Newspaper journalists are not sufficiently aware that the continued existence of actual papers is seriously under threat. This is what professor of journalism Jeroen Smit stated during his inaugural lecture at the University of Groningen on Tuesday 14 May. Smit’s research has revealed that over two thirds of Dutch newspaper journalists believe that their paper will continue to survive for at least ten years. In addition, journalists prefer to work for a printed newspaper than for the online version.
During his inaugural lecture, Smit presented the results of his research among six hundred Dutch newspaper journalists, conducted by Tamara Witschge and Eva Schram at the Research Centre for Journalism and Media Studies. Smit: ‘Newspaper journalists in particular should be taking good care of the future of their profession. They should consider how their important profession can be adapted and anchored in an online environment.’
That reflective process is missing – 93 percent of the newspaper journalists have no doubt at all that what they are doing is useful. However, nearly half of them worryabout their future as a journalist and two thirds expect that in five years time the size of the editorial staff will be significantly reduced. Smit: ‘When newspaper journalists are asked what the biggest problem is, they nearly all point to things like free online competition, an ageing population, the lack of a commercial purpose or greedy owners. Virtually no-one looks closer to home.’
According to Smit, many newspaper journalists are running the same risk as a frog sitting comfortably in a pan of water that is gradually warming up. Because it’s happening so slowly, the frog forgets to jump out. And by the time the water gets too hot, it is no longer able to jump. ‘I think it’s high time that journalists started thinking about how they can best do their work in the future. We’re being faced with what’s known as disruptive innovation – the kind of innovation that upsets the existing model. That primarily requires serious reflection on your own qualities.’
‘What do I actually do as a journalist, and for whom? And what should I be doing differently now to continue to perform that task? But when you ask journalists what will change once their newspaper is mainly being read on smartphones or tablets, most of the reactions are afraid that the news will have to be presented faster and more superficially. Very few of the interviewees saw chances to tell their stories in a better way.’
Smit: ‘Journalists will not be able to avoid becoming more commercial, to think about where and how they can provide added value, and how they can serve their readers.’ According to the professor, the resistance to a more commercial attitude is deep seated. That is primarily because the marriage with advertisers ensured a relatively healthy business-economics model for decades, until the arrival of the internet. In addition, the resistance is fed by the fear that ‘commercial thinking’ will threaten the extremely important independence of the ‘democratic watchdog’.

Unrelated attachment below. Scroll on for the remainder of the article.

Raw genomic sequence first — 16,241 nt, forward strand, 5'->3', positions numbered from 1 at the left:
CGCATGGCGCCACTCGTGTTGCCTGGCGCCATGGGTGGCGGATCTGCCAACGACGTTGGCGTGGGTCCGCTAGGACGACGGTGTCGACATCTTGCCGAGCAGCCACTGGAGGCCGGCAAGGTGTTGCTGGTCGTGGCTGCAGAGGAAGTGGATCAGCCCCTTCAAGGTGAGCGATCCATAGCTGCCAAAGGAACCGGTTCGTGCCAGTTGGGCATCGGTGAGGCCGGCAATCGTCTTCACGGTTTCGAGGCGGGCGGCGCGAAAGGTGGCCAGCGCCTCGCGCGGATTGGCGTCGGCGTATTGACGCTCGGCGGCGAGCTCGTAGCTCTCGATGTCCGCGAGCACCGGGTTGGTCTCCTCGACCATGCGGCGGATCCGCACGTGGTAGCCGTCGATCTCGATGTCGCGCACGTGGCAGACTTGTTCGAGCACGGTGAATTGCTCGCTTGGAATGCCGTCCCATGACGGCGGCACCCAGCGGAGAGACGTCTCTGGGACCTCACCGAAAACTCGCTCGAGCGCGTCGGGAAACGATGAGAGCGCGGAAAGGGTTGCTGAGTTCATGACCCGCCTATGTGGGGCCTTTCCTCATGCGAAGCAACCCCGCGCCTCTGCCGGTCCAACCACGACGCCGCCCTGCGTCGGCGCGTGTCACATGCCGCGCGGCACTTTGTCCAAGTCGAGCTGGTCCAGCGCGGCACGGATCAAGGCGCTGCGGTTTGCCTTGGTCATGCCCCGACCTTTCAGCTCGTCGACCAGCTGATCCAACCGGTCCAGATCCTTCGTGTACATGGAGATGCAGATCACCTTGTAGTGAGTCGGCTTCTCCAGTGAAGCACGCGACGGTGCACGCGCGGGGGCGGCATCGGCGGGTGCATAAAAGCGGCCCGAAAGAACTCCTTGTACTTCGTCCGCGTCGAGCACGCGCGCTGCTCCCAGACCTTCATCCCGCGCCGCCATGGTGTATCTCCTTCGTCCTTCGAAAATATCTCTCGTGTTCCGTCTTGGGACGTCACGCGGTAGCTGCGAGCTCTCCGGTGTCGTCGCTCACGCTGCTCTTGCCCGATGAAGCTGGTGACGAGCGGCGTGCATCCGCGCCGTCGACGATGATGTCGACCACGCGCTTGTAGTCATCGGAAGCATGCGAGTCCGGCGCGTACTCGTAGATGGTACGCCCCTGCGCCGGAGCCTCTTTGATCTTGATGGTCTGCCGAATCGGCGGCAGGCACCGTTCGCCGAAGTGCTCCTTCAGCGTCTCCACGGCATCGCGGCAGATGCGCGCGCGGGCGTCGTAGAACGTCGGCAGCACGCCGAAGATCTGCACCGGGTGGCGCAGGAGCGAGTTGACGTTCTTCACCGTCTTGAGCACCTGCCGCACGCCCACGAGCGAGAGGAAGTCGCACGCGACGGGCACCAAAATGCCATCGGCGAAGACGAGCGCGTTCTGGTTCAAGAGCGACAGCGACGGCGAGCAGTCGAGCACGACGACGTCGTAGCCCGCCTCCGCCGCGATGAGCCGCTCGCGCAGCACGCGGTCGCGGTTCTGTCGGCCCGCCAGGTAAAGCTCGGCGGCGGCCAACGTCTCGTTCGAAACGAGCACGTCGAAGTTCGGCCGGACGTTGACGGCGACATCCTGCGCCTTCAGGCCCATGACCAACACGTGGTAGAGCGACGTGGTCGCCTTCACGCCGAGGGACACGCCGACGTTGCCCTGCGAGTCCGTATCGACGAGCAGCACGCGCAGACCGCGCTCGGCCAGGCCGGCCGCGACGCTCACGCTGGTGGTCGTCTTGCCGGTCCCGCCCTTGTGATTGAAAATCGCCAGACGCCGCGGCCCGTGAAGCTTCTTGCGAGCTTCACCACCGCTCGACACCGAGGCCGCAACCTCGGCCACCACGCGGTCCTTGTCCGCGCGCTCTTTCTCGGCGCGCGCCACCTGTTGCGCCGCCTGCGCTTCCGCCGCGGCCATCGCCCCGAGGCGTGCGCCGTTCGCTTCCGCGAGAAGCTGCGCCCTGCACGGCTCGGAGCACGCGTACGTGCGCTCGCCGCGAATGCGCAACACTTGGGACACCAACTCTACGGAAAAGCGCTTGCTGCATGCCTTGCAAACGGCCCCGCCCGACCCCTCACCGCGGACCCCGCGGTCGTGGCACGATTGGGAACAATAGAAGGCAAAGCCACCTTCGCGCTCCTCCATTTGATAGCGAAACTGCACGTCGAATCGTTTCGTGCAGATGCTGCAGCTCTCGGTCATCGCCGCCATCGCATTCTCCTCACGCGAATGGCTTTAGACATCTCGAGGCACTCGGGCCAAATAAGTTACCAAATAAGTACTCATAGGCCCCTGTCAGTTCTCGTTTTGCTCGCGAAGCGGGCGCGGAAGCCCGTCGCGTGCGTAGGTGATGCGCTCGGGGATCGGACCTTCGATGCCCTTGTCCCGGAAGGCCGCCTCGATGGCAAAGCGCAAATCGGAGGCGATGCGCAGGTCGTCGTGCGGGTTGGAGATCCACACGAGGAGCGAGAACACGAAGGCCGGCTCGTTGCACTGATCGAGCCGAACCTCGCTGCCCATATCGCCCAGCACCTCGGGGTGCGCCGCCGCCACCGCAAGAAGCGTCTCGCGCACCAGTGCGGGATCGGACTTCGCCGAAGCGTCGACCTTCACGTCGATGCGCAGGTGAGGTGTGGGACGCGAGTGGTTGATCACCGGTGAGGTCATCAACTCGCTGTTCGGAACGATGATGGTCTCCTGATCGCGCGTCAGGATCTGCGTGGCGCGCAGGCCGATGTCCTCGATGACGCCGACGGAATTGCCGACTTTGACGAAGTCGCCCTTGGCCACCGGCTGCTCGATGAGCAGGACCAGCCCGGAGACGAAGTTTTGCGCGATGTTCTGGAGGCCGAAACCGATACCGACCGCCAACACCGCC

In Smit’s view this is completely unnecessary. ‘A good journalist considers his work a vocation. Combined with the knowledge that his independence is his most important asset, he does not need to be afraid of losing it. After all, it’s in his own hands. A strong content-related specialization and the inevitable relationship you have to build up with readers, sources and perhaps even with financiers will further support the need for a recognizable independence.’
‘There’s a lot that is still uncertain and unclear, but it’s important that journalists themselves start thinking about new ways of working, new ways to tell relevant journalistic stories. That’s going to be fun. Just think of integrating a moving image with text and sound, or the possibilities to interact with your readers or followers. One of the positive results of our research was that the majority of newspaper journalists think that more needs to be invested in online editions. Over three-quarters of them, for example, think that the newspaper should employ programmers to permanently support and innovate the telling of stories online.’
‘The numerous new opportunities to practise good journalism should excite journalists rather than intimidate them. And once these new ways of telling stories are here, the profit models that are worrying publishers in particular at the moment will automatically follow. What we need right now is reflection, creativity and initiative.’
Smit is making his appeal to Dutch newspaper journalism partly on the basis of his responsibility for the Master’s degree in journalism offered by the University of Groningen. ‘We’ve asked ourselves, what are we actually training our students for? We cannot avoid the fact that a new generation of journalists will be organizing its work in a completely different way and will have to start taking responsibility for this themselves.’
Jeroen Smit is professor of journalism at the University ofGroningen. In addition, Smit is the chair of the board of the Fonds Bijzondere Journalistieke Projecten [Special Journalism Projects Foundation] and a member of the foundation board for De Volkskrant newspaper. Smit became nationally famous as an investigative journalist with his books De Prooi: blinde trots breekt ABN Amro [The Prey: blind pride breaks ABN Amro] and Het drama Ahold [The Ahold drama].
Read the full inaugural lecture (in Dutch): Op eigen benen: verdiepen + verbinden = verheffen + verdienen [On your own two feet: deepening + connecting = elevating + earning]
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